Types of spring
A cylindrical spring normally consists of end coils, transition coils and spring coils. A cylindrical spring can be designed to provide a linear rate, or equally designed to give a progressive spring rate by varying the pitch. One advantage with cylindrical springs is that they can be automatically handled easily during production.
Cylindrical springs can also, in the axial direction, be bent in shape. This variant can be of interest when the designer needs to compensate for lateral forces influencing the shock absorber.
The conical spring is normally chosen when there is limited space for the springs in a suspension system. This type has today mostly open ends and sometimes one pig tail end. The spring can be designed with either linear or progressive spring rate. Should the designer wish to achieve a linear rate, this is achieved by changing the pitch in accordance with the spring diameter to hold the spring rate constant throughout the deflection. The designer would increase the pitch as the spring diameter increases.
A real mini-block spring design has coil diameters adjusted so that most of the coils fit inside each other when the spring is compressed to a short length, hence the name mini-block.
This design solution can reduce the bloc length close to two times the material diameter. The advantage is the very small bloc length of the spring hence space is saved. This can be of value in the rear of a car when, for example, a flat loading area is required.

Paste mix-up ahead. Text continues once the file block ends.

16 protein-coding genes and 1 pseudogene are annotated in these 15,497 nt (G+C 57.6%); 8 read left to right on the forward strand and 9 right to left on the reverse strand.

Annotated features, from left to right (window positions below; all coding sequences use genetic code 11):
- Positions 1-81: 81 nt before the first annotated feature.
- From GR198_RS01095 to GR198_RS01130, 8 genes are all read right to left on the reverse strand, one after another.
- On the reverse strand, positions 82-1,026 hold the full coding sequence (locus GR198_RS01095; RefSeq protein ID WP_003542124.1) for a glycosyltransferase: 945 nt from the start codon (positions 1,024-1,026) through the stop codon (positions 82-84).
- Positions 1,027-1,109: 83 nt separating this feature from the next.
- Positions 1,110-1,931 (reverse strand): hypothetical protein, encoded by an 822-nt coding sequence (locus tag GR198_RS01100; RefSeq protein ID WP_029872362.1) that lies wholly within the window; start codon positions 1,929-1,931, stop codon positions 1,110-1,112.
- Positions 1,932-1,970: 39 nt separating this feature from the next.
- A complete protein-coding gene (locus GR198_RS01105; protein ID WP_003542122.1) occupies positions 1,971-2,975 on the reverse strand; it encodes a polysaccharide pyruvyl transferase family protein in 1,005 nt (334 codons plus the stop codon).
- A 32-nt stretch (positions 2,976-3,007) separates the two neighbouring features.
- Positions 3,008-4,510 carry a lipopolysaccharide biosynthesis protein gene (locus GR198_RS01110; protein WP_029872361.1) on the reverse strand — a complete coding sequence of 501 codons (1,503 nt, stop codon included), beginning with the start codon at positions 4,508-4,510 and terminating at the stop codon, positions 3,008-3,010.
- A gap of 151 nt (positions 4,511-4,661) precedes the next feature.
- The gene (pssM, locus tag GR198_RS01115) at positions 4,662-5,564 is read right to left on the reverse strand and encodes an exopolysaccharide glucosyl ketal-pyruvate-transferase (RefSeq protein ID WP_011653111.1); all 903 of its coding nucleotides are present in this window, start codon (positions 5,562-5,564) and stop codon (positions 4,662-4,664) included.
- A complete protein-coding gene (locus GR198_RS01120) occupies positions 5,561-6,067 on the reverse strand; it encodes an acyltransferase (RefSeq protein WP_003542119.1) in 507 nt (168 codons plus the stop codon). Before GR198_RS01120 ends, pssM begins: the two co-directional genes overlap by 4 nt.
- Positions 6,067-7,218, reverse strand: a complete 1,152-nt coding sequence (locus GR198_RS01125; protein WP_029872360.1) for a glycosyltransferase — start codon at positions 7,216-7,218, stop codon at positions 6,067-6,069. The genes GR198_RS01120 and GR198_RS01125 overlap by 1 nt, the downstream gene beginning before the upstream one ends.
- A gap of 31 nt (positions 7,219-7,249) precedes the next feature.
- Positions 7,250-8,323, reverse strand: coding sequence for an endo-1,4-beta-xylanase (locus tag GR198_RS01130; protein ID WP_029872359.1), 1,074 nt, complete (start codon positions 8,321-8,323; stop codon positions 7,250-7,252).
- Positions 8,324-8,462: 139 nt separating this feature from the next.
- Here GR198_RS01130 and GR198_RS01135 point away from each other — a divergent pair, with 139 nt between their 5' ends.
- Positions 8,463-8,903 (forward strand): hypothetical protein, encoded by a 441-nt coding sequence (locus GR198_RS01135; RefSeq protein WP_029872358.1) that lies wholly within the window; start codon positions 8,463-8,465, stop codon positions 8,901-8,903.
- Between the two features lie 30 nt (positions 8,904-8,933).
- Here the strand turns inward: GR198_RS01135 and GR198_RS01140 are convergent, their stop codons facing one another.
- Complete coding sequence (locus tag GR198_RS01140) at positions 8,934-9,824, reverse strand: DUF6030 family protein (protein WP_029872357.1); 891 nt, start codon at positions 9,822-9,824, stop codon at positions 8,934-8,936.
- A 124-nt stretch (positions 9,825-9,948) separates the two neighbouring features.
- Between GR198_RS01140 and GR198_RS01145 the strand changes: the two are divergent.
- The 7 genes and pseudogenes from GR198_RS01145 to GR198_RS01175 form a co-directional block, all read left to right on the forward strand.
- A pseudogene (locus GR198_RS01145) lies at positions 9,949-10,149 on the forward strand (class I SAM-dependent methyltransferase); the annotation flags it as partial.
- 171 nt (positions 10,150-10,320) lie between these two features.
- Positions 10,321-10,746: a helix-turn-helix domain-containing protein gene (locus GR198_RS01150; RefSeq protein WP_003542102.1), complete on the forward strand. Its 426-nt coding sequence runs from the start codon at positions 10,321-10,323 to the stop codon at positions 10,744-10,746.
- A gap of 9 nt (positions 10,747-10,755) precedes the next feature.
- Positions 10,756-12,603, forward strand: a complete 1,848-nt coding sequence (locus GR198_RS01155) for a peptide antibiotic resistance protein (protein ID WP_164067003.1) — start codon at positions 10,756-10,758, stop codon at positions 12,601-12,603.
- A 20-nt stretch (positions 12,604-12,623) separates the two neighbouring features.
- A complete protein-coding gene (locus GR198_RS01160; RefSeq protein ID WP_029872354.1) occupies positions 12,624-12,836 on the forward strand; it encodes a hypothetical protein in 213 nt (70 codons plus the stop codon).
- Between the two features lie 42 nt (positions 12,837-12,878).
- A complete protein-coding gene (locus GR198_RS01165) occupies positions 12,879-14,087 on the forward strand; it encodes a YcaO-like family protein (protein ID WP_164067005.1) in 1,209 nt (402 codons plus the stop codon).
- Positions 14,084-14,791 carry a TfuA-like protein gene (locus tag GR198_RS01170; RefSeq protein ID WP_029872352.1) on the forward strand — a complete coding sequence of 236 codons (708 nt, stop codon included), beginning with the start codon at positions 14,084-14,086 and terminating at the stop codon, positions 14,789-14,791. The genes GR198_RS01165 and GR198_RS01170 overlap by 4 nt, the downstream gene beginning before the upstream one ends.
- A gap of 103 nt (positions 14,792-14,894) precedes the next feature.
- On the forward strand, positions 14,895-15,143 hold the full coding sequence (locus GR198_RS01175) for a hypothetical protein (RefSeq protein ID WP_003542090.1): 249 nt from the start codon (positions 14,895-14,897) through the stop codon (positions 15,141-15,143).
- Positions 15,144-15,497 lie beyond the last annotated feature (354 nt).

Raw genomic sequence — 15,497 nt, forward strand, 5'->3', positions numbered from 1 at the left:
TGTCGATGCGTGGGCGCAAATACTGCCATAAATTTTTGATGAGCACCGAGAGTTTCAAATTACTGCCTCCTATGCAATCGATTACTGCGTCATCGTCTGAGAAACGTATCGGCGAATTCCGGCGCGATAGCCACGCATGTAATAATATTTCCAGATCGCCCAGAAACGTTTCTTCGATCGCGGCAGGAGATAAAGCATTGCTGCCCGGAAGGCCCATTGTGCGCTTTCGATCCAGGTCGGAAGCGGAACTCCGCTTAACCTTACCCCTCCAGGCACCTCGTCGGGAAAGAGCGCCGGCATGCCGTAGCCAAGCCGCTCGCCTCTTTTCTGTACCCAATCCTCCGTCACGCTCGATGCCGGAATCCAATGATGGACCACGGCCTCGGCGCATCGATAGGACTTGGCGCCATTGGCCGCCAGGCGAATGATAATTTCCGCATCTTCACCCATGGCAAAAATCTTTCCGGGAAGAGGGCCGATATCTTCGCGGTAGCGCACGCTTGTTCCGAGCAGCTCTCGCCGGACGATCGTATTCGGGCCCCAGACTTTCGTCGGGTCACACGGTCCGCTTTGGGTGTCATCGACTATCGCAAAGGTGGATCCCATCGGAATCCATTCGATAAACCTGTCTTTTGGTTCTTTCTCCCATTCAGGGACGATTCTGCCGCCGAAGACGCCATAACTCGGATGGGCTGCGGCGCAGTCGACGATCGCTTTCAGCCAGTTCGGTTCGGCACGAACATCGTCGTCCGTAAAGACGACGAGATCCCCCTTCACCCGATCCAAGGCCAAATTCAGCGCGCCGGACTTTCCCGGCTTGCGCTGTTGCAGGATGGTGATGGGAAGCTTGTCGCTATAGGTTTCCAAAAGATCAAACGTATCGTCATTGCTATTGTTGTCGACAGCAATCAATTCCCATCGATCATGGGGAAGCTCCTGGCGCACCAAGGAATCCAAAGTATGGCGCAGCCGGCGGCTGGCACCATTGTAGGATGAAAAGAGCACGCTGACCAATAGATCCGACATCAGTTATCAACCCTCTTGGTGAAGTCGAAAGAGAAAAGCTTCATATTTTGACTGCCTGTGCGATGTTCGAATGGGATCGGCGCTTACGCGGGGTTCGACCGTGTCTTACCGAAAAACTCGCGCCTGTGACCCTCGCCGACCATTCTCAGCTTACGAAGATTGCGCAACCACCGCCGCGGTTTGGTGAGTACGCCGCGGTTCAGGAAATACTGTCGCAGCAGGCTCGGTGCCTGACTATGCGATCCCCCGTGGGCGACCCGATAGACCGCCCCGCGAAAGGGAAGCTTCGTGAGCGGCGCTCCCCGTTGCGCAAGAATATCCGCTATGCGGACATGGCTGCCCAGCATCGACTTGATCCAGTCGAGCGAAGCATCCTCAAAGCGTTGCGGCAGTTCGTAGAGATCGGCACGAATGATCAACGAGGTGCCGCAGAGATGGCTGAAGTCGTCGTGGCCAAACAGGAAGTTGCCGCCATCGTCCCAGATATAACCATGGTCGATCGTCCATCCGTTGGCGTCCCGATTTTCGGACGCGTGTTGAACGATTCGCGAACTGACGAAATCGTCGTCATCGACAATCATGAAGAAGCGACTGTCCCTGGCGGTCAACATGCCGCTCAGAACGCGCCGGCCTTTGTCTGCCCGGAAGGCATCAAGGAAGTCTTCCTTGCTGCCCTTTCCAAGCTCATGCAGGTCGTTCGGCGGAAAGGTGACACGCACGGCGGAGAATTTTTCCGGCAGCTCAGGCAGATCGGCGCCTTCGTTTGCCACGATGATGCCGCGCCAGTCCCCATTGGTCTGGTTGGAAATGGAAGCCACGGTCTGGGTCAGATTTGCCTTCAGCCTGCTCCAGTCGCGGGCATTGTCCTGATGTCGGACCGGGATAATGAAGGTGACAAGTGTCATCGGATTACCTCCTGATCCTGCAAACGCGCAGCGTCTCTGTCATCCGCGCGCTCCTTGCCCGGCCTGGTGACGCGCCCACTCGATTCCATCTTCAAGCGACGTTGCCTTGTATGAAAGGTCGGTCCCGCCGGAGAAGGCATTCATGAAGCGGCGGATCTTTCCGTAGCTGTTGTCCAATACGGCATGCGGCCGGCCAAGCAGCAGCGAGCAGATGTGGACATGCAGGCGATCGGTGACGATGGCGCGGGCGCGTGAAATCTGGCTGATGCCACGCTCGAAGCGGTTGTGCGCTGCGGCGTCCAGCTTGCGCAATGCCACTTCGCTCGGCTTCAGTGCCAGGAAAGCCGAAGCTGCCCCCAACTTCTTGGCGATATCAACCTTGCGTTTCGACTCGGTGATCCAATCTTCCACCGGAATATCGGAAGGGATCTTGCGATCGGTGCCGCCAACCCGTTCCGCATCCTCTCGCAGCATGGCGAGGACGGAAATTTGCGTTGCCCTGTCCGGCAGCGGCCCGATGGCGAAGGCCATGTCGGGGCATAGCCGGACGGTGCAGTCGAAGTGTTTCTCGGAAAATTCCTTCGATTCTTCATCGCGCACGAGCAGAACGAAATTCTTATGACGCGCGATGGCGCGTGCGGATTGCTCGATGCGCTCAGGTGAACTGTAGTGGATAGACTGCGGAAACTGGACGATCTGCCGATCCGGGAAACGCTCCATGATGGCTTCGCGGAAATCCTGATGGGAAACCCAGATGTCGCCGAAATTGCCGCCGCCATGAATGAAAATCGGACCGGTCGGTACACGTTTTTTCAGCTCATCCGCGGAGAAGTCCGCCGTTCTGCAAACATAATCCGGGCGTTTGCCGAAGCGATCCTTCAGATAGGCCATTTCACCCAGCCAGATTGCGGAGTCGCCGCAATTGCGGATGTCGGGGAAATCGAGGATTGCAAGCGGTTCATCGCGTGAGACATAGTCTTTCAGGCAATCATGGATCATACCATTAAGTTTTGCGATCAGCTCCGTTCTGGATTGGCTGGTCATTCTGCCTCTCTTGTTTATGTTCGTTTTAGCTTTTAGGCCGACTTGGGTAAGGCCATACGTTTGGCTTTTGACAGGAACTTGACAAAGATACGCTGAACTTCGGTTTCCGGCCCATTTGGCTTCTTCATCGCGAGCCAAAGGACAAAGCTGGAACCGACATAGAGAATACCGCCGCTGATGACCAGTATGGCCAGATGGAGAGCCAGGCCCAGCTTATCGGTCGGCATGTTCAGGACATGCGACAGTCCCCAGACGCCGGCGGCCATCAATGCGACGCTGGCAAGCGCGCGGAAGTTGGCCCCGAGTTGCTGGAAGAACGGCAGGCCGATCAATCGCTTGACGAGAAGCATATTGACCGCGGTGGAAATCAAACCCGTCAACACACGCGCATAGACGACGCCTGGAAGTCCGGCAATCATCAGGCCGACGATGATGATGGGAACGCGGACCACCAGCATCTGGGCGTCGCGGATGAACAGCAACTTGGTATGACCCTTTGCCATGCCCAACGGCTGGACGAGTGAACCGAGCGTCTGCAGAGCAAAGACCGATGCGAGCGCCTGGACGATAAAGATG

It is important to note that the fitting of the coils inside each other is controlled by the diameter of the coils, and is not dependant on the type of material used (tapered or parallel). For this design, tapered material is sometimes used which gives a weight saving benefit, but against this is the increased risk of premature end coil failure: A more detailed explanation of this is available from our technical brochure.
Mini-bloc springs can be designed to have progressive or linear load and deflection characteristics, and this can be achieved through the use of either tapered or parallel wire. They often have a linear rate however since the reduced material diameter compensates for the reduction in the springs external diameter.
For this design Kilen always use parallel wire; fulfilling the mini-bloc requirements and achieving the load and deflection characteristics whilst ensuring springs that are not prone to premature end coil failure.